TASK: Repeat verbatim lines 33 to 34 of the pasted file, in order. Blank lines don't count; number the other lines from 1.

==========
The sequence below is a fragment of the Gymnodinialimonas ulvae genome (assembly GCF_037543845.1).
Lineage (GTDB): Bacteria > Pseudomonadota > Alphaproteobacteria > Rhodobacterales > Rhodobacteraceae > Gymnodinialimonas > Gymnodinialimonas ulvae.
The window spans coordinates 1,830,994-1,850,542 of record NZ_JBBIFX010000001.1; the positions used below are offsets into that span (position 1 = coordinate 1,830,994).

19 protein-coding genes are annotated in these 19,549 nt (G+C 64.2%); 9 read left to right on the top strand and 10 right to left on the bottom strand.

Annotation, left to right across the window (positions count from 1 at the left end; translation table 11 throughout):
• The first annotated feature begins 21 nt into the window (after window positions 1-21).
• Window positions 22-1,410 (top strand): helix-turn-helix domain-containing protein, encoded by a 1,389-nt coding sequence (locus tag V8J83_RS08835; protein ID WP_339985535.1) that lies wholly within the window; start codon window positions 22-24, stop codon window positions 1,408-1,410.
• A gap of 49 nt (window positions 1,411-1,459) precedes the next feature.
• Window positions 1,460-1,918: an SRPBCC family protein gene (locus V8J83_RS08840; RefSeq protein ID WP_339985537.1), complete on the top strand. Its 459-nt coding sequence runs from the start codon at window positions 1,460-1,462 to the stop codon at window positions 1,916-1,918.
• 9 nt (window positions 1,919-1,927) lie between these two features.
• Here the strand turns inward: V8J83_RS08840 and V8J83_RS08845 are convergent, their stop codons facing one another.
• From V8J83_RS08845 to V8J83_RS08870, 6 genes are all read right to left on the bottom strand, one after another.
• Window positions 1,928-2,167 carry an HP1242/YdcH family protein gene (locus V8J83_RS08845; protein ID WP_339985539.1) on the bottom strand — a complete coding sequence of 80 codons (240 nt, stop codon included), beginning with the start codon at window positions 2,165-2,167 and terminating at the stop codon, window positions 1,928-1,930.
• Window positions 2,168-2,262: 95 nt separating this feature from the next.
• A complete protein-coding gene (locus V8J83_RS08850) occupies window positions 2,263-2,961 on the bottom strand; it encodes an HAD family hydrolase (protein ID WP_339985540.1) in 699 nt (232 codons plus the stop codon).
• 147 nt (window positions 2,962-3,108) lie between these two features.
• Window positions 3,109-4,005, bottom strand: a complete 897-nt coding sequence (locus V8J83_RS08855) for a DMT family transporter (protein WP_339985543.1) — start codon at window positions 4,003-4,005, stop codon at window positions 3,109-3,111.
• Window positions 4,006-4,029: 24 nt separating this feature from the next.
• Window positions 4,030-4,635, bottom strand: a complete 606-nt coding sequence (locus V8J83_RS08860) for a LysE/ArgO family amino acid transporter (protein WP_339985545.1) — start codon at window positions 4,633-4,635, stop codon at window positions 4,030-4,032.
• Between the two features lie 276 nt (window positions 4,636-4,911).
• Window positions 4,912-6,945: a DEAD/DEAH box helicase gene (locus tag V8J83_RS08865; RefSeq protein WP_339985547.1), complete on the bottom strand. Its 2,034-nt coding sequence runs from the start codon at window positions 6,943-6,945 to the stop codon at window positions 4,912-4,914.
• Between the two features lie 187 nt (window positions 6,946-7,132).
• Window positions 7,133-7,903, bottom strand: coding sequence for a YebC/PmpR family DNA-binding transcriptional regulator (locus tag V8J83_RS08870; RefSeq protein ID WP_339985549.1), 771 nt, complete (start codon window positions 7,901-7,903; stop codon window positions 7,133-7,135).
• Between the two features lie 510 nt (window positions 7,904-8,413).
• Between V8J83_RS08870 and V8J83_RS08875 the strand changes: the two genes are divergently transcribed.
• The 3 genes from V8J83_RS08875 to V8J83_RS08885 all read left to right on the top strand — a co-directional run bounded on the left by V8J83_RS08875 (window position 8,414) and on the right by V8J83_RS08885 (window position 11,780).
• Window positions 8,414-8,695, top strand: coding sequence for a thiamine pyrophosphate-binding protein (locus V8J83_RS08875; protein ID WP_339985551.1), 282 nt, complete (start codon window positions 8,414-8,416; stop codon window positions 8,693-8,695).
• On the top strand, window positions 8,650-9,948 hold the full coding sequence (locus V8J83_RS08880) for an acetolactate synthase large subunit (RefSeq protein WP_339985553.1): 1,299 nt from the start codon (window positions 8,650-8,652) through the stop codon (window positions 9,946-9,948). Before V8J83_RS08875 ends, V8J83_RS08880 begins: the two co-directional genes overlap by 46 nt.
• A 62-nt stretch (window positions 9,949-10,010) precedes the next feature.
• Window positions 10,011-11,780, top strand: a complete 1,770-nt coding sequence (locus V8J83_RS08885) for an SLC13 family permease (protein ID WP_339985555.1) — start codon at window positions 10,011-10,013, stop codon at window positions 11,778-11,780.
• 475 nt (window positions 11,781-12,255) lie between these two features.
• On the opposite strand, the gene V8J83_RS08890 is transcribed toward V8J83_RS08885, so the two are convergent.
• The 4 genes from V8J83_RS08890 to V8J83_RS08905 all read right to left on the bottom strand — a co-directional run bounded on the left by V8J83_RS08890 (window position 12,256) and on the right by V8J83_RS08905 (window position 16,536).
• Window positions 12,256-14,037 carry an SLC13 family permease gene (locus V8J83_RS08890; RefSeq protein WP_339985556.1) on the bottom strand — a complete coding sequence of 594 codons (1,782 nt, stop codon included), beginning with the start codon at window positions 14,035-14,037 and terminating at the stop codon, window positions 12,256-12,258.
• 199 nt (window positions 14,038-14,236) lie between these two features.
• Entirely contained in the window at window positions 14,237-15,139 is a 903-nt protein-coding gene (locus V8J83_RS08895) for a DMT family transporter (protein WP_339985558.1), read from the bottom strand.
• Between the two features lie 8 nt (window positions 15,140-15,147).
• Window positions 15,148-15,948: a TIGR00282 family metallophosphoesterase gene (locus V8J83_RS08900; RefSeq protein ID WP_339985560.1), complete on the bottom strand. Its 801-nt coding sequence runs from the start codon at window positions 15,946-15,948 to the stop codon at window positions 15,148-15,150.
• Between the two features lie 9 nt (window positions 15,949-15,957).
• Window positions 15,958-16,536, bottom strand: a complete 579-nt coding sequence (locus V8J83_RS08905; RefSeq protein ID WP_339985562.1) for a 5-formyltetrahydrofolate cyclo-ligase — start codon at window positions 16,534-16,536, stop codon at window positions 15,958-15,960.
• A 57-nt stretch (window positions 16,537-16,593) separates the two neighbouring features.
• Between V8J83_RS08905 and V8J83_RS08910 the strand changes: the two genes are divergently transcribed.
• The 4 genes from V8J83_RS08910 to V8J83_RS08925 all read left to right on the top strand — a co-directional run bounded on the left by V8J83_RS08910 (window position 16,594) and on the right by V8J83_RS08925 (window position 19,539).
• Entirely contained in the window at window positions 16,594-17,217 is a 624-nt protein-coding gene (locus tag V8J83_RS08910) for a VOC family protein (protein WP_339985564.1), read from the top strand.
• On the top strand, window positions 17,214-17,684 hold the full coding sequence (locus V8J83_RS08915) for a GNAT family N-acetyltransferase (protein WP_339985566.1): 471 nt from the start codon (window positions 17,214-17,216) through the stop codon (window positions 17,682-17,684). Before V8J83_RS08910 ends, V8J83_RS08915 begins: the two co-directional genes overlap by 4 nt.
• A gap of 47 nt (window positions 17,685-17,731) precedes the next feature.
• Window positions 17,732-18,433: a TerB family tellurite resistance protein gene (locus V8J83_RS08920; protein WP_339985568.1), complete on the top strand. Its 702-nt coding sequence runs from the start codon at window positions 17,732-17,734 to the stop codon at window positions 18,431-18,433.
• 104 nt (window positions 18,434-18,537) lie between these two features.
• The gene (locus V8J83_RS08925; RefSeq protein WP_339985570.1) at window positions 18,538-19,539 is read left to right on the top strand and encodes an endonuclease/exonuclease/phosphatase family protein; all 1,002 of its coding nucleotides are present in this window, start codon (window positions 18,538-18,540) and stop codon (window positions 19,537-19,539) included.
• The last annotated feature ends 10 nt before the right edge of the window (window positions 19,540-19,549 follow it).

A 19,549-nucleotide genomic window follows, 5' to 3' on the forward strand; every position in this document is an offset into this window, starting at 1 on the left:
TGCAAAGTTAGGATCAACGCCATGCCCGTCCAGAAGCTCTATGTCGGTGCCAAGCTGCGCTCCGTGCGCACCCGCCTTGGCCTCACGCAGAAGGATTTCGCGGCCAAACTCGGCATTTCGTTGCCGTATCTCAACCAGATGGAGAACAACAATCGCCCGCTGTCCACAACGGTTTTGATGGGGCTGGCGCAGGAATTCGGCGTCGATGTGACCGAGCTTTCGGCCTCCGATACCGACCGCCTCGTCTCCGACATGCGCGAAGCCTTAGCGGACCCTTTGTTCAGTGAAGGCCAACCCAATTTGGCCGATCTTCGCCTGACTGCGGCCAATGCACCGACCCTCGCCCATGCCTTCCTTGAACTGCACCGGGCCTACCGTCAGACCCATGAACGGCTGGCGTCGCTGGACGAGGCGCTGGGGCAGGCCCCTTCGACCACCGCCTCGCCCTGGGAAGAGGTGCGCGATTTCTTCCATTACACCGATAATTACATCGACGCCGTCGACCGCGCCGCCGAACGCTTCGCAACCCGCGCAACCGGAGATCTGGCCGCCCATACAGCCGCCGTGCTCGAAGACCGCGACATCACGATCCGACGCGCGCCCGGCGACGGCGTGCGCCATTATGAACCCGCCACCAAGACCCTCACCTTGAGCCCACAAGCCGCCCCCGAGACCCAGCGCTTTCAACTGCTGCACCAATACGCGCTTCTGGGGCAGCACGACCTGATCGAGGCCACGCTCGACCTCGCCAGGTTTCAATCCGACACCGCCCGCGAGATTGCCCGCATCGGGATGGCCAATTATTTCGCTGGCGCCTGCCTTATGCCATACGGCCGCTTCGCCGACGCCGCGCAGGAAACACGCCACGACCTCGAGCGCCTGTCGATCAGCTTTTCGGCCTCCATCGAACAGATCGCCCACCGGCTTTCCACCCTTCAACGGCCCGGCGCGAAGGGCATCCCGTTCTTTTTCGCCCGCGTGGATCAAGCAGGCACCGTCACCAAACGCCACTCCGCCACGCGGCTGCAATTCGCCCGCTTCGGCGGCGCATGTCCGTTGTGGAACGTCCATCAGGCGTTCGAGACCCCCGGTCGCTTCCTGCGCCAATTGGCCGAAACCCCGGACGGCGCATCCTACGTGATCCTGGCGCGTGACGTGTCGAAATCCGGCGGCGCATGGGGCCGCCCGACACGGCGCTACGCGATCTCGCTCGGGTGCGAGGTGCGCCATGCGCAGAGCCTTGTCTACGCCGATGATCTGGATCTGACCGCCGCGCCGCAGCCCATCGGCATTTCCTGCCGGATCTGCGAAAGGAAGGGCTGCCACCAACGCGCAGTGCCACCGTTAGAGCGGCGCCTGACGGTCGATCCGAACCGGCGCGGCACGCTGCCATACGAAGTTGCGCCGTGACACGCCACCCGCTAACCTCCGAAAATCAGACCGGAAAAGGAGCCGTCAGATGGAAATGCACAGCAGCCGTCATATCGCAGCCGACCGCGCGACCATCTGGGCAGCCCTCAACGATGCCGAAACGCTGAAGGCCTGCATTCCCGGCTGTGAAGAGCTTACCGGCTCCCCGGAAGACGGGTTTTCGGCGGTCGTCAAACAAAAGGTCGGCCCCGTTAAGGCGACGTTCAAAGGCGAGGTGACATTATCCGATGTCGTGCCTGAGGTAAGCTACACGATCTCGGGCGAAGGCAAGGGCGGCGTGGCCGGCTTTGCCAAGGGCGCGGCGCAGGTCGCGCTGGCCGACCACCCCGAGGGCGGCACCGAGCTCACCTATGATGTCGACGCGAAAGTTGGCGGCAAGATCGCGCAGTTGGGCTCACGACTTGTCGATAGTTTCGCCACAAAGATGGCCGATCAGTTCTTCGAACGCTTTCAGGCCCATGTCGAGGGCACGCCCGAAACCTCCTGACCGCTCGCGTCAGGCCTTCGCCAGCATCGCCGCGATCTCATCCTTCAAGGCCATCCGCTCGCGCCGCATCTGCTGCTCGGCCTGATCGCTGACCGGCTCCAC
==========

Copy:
• The 4 genes from V8J83_RS08890 to V8J83_RS08905 all read right to left on the bottom strand — a co-directional run bounded on the left by V8J83_RS08890 (window position 12,256) and on the right by V8J83_RS08905 (window position 16,536).
• Window positions 12,256-14,037 carry an SLC13 family permease gene (locus V8J83_RS08890; RefSeq protein WP_339985556.1) on the bottom strand — a complete coding sequence of 594 codons (1,782 nt, stop codon included), beginning with the start codon at window positions 14,035-14,037 and terminating at the stop codon, window positions 12,256-12,258.